Whom do you trust?
Sometime during my sophomore year in college, my family adopted (or was adopted by) a dog. He came to them with a broken leg, probably from an auto incident. After a trip to the vet and some months of healing, he was as good as new. My little brother, seven years old at the time, named the dog “Skeeter.”
I first met this family addition on my first trip home at Thanksgiving. Skeeter introduced himself to me with a thorough sniff test. I guess I smelled like family so I was allowed to come in the house. I discovered that my easy admission inside was not normal. Skeeter was a loyal and intimidating family guard dog. He was one of the most magnificent canines I had ever seen, broad chested, muscular, a pit bull mix. He was also one of the smartest animals I had ever encountered.
My second grade brother had insisted that he was old enough to take care of himself and walk to school, six blocks away, by himself. Previously, he had been accompanied by my younger sister, a high school junior. Once Skeeter was fully healed he also accompanied them. My mother knew that Charlie was hard-headed, so she agreed on one condition: Skeeter would accompany him.
This amazing dog seemed to know how vital his protective role was on those daily journeys to and from the school grounds. He also had an internal clock. Promptly at 2:45 p.m. each school day, Skeeter trotted from our front yard, down the sidewalk, across two streets and into the school music teacher’s studio where he curled up beside her piano and waited for the dismissal bell to ring. He then marched outside and wagged his tail until Charlie emerged for their walk home.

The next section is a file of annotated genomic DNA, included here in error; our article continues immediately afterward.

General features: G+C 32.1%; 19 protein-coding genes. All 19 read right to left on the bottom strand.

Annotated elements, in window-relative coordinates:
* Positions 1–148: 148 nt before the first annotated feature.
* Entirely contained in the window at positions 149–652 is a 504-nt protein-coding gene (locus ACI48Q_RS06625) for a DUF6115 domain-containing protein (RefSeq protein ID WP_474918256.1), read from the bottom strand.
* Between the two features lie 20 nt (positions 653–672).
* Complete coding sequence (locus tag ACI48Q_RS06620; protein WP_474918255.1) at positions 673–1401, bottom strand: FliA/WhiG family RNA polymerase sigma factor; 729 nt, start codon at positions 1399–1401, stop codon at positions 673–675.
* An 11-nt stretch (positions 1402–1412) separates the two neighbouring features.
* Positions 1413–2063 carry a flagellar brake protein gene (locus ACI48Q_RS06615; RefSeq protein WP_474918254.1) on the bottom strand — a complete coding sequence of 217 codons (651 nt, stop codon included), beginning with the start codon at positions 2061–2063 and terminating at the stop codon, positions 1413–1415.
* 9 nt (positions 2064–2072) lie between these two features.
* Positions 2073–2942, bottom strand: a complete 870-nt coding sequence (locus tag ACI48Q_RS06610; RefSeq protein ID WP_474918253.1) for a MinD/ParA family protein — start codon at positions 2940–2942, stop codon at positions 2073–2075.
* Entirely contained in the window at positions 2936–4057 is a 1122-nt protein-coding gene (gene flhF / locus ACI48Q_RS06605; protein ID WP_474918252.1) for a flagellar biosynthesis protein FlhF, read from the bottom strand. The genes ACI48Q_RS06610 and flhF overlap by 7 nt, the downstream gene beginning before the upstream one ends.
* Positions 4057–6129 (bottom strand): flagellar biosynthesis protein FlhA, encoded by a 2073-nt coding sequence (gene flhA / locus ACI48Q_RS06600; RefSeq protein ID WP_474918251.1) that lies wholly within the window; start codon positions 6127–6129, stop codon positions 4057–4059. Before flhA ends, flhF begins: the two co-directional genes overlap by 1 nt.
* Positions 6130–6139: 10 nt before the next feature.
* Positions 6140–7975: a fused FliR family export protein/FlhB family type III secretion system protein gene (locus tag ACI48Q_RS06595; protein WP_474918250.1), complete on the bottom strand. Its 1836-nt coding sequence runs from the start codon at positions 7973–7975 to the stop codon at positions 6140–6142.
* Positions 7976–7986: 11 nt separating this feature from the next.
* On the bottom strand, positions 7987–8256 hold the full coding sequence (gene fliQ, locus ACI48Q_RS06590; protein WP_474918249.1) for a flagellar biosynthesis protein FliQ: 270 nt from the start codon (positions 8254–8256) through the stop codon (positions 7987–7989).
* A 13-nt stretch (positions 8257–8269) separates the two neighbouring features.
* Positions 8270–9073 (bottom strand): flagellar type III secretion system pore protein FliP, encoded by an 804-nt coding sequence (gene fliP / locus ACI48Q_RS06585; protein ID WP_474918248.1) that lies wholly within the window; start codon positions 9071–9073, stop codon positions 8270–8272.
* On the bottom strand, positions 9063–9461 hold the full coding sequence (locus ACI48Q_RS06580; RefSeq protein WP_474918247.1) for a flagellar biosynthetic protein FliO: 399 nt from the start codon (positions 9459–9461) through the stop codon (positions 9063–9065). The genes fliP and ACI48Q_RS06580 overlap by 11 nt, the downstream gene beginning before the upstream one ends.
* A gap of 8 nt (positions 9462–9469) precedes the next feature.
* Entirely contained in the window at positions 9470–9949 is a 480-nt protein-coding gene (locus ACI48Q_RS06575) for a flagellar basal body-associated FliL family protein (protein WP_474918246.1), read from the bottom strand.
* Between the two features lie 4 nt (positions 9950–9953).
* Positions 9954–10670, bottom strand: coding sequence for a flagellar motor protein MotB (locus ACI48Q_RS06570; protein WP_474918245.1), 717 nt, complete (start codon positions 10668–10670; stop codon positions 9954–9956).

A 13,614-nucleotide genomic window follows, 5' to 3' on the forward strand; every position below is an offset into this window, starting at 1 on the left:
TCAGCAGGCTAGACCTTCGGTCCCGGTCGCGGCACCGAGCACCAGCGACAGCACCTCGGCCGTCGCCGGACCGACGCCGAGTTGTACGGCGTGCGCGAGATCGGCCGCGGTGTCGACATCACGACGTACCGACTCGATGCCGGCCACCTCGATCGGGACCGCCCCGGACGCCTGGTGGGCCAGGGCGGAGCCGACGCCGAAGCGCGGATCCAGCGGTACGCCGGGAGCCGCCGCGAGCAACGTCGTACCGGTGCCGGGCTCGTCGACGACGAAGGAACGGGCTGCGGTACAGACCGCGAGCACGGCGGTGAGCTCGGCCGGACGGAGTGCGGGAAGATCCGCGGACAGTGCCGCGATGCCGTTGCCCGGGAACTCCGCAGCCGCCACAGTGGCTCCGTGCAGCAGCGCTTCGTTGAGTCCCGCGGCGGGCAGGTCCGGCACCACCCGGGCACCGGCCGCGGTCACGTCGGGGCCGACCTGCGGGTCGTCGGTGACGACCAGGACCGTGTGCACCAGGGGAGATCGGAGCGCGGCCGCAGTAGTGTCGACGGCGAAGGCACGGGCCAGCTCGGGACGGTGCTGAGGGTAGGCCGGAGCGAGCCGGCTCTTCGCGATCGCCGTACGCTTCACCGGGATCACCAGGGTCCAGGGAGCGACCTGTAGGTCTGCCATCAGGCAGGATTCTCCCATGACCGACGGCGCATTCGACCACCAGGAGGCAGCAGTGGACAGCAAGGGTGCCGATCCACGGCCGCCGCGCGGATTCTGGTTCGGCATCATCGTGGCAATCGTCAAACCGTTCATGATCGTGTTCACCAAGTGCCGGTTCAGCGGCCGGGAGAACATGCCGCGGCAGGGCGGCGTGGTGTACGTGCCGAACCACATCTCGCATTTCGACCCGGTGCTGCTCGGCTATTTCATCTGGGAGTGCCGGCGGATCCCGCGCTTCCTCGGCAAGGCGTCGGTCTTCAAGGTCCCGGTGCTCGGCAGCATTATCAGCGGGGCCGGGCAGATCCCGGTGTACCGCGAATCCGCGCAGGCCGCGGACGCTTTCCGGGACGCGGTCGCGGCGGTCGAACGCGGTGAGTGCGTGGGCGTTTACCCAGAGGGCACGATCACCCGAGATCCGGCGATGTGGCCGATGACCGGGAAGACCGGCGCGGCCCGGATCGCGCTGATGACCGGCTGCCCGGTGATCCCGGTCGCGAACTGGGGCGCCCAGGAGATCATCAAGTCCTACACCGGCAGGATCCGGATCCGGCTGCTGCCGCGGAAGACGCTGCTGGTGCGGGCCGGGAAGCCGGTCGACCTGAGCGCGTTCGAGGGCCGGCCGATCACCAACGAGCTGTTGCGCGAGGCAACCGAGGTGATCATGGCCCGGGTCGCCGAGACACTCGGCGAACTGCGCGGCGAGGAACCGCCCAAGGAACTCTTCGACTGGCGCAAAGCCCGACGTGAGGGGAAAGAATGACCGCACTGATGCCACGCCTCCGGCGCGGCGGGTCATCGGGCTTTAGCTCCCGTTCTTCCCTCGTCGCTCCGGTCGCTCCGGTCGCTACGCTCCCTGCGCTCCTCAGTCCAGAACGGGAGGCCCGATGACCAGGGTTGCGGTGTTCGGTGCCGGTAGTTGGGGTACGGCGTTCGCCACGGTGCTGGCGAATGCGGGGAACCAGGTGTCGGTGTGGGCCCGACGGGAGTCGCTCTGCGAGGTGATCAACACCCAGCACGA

This ritual continued for three years until Skeeter’s arthritic legs could no longer endure the walks. Even then, he would stand on the front porch each day and look down the street so he could bark a welcome to his returning friend.
I tell this rather long story to make a single point: trust comes in many forms. My mother trusted Skeeter to protect/guard my little brother. Skeeter earned and fulfilled that trust throughout his lifetime.
We too have someone we can trust in these trying times. Jesus endured and conquered circumstances as dangerous and deadly as COVID-19. He has proven that He is trustworthy. He has called us into a trusting relationship with Him. We can trust him now because we have trusted Him before. He has never disappointed, and He never will.
“May the God of hope fill you with all joy and peace as you trust in him, so that you may overflow with hope by the power of the Holy Spirit.” –Romans 15: 13
Offered by Julius “Tip” Tipton
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